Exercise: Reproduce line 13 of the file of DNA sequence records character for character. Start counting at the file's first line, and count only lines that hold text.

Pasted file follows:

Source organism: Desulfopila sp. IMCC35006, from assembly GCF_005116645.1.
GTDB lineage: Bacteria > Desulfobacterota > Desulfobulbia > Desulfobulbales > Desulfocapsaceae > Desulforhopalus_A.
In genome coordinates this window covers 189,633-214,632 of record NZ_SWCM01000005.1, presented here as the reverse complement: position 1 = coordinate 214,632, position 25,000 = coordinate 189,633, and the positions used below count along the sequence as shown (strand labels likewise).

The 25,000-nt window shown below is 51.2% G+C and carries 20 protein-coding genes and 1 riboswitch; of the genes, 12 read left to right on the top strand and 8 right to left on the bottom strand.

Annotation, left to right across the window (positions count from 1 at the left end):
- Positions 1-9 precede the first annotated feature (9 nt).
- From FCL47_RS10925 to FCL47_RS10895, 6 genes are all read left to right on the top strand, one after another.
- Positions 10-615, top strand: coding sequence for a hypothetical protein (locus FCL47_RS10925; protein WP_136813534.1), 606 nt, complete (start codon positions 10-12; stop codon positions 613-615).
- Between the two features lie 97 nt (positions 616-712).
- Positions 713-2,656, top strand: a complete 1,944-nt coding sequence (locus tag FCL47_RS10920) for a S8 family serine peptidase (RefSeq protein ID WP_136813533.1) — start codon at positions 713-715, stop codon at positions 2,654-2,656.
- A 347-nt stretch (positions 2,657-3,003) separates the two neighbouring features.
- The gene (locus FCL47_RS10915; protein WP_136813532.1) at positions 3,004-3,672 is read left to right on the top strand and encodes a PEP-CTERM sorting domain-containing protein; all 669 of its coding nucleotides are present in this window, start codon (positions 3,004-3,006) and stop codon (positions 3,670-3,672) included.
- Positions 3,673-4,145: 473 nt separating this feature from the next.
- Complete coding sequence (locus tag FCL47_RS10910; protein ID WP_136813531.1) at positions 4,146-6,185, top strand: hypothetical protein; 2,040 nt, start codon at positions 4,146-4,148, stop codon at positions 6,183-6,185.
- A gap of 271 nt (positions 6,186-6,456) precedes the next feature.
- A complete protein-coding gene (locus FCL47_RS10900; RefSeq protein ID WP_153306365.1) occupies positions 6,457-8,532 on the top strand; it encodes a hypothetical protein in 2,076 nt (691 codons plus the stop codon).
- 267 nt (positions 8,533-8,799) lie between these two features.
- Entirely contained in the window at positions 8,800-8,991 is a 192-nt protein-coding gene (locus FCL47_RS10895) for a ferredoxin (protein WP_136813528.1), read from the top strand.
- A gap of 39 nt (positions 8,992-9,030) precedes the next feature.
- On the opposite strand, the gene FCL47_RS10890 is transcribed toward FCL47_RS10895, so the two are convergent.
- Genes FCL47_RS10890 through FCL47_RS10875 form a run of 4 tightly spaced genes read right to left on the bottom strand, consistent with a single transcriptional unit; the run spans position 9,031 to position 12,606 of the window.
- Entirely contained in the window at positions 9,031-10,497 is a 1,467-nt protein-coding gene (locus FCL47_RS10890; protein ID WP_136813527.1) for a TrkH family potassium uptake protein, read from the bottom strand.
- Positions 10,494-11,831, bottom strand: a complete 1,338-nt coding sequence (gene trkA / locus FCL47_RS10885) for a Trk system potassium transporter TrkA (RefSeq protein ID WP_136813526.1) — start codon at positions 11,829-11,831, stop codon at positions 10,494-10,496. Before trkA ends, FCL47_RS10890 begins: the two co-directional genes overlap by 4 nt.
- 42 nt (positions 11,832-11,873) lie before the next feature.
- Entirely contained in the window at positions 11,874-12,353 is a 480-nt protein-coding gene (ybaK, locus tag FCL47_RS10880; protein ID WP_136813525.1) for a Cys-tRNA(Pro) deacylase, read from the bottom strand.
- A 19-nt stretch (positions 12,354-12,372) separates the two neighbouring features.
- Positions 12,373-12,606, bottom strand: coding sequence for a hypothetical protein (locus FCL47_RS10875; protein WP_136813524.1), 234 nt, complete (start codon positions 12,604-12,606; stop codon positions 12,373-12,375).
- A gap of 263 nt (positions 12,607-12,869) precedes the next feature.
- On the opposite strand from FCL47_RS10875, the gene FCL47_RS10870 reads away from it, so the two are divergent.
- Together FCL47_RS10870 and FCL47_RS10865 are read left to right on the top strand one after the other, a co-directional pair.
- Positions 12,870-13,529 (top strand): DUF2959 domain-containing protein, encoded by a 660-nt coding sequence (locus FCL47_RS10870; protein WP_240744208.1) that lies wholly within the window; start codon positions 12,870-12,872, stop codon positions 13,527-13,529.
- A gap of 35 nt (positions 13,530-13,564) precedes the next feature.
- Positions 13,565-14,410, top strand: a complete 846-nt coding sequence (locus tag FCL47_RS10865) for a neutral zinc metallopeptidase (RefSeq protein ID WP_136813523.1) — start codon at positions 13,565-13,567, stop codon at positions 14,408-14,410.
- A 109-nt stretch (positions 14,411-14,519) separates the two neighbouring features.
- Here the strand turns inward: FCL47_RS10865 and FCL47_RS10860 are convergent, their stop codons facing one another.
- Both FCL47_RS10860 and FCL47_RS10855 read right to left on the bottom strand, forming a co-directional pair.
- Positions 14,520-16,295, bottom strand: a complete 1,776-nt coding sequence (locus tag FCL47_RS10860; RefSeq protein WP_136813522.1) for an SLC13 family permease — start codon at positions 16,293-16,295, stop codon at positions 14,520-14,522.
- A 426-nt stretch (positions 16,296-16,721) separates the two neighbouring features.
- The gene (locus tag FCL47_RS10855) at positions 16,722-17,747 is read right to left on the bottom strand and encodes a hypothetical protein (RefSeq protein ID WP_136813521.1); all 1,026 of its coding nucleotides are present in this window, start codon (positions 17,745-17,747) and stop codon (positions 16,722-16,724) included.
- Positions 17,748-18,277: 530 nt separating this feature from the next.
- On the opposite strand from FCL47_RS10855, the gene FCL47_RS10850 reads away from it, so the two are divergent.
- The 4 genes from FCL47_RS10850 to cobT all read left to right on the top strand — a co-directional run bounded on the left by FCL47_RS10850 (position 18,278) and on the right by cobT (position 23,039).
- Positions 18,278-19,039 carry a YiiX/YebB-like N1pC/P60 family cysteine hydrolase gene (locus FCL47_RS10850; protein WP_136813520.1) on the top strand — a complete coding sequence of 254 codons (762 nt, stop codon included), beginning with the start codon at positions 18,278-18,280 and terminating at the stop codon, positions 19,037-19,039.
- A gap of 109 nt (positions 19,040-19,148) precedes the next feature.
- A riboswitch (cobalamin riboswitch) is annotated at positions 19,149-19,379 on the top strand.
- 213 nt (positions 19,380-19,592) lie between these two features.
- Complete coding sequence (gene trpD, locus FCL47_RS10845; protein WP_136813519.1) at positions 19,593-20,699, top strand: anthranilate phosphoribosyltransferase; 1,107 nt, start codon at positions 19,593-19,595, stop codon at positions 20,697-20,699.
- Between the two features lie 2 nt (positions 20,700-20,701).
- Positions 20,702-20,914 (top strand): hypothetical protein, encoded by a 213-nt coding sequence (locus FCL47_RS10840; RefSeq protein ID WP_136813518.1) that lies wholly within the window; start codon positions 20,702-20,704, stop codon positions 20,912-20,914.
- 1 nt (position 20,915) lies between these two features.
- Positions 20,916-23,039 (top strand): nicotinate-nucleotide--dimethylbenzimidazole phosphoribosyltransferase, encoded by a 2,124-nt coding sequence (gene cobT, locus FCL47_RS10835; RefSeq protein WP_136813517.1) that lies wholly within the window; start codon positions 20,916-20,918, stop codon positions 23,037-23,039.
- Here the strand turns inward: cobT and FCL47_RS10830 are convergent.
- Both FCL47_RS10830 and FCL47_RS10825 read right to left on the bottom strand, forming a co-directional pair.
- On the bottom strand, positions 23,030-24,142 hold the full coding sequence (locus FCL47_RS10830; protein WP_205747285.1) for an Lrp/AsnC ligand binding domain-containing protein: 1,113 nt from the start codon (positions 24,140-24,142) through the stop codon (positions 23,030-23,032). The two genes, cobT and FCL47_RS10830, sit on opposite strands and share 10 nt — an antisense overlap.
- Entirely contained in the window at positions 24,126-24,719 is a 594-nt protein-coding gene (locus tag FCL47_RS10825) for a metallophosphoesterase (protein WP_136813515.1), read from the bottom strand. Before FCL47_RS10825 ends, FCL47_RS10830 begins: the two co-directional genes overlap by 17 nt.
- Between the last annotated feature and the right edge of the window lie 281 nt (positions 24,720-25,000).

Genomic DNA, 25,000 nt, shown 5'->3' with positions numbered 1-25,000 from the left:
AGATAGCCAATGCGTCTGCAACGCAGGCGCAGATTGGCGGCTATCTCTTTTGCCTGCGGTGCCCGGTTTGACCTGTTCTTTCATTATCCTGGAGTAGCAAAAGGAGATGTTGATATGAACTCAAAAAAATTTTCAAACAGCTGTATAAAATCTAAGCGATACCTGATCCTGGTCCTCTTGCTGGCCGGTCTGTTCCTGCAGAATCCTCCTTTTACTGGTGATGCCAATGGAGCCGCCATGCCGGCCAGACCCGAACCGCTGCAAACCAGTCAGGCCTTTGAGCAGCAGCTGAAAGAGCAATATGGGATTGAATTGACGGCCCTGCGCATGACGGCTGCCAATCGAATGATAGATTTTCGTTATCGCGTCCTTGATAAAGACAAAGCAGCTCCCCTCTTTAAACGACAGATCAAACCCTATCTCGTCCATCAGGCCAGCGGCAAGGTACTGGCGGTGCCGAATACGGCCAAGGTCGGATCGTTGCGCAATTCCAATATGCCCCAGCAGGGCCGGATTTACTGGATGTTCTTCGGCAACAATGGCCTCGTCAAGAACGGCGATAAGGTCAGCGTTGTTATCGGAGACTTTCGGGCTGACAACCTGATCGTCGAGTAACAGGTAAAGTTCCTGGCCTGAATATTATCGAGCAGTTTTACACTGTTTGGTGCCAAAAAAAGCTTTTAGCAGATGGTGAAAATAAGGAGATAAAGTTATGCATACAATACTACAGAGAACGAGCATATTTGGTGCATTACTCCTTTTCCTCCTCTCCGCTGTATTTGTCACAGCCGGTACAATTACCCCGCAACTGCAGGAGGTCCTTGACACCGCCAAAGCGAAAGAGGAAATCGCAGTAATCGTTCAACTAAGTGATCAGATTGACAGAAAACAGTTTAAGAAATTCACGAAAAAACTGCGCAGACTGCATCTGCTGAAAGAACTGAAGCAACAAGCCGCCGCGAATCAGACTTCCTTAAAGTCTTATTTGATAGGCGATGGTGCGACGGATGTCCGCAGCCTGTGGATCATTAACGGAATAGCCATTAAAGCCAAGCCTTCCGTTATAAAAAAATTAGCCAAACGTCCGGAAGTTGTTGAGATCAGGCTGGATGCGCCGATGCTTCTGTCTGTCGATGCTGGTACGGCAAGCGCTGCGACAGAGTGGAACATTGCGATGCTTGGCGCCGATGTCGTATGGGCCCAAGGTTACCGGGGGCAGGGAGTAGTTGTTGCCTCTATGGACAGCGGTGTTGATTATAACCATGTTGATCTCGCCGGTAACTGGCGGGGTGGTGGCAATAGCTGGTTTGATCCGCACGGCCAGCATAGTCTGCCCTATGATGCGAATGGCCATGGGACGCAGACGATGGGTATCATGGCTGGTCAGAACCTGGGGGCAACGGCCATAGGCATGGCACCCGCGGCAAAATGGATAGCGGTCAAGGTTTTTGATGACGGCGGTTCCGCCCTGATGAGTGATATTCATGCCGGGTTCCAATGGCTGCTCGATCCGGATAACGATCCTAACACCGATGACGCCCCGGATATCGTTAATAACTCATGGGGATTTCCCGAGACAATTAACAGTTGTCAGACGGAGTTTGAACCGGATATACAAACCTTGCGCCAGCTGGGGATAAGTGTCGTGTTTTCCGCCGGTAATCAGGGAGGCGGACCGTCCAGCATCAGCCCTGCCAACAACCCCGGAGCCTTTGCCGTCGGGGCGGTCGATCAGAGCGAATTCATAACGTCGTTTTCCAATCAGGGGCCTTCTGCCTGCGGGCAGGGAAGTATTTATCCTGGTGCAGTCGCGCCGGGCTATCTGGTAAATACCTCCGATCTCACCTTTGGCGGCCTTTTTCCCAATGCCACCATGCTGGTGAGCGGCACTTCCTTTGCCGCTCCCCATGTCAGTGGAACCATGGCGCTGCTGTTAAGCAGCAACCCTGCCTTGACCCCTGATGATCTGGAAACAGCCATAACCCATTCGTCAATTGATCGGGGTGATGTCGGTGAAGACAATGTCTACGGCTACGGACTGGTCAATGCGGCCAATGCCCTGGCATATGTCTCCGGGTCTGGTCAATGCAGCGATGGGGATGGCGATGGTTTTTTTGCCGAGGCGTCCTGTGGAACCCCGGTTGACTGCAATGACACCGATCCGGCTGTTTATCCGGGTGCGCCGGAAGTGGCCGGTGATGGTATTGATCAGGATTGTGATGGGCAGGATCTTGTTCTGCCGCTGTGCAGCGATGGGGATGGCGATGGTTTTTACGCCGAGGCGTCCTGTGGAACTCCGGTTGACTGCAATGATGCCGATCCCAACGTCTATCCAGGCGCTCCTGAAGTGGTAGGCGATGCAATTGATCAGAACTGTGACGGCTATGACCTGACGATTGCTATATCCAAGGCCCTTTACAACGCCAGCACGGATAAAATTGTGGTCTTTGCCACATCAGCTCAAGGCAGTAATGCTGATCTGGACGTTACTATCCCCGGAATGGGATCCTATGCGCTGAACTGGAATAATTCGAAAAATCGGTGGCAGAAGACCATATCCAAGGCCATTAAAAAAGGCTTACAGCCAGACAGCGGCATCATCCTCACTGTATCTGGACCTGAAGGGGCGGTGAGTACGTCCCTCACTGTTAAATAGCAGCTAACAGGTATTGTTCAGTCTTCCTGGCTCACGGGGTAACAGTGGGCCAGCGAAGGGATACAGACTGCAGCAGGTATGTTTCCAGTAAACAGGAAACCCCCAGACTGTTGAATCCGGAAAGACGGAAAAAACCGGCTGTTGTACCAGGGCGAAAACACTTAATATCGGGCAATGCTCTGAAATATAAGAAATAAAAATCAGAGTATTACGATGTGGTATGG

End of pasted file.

- Positions 3,673-4,145: 473 nt separating this feature from the next.